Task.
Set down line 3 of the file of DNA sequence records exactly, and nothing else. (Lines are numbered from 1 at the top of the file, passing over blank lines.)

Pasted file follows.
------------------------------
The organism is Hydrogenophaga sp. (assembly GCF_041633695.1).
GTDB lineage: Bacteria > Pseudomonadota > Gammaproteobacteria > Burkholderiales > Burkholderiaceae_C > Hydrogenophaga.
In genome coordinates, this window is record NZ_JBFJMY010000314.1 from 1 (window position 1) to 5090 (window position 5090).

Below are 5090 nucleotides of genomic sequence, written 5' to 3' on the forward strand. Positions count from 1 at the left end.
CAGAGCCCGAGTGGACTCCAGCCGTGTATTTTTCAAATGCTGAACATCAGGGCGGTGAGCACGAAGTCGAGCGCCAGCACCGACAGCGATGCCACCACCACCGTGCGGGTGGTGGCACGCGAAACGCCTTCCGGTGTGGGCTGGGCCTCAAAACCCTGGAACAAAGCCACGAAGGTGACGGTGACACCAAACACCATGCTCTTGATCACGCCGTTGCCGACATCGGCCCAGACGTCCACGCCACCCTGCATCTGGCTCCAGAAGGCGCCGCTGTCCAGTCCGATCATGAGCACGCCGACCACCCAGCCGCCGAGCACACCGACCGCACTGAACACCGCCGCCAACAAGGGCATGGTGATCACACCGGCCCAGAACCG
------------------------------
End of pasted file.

In genome coordinates, this window is record NZ_JBFJMY010000314.1 from 1 (window position 1) to 5090 (window position 5090).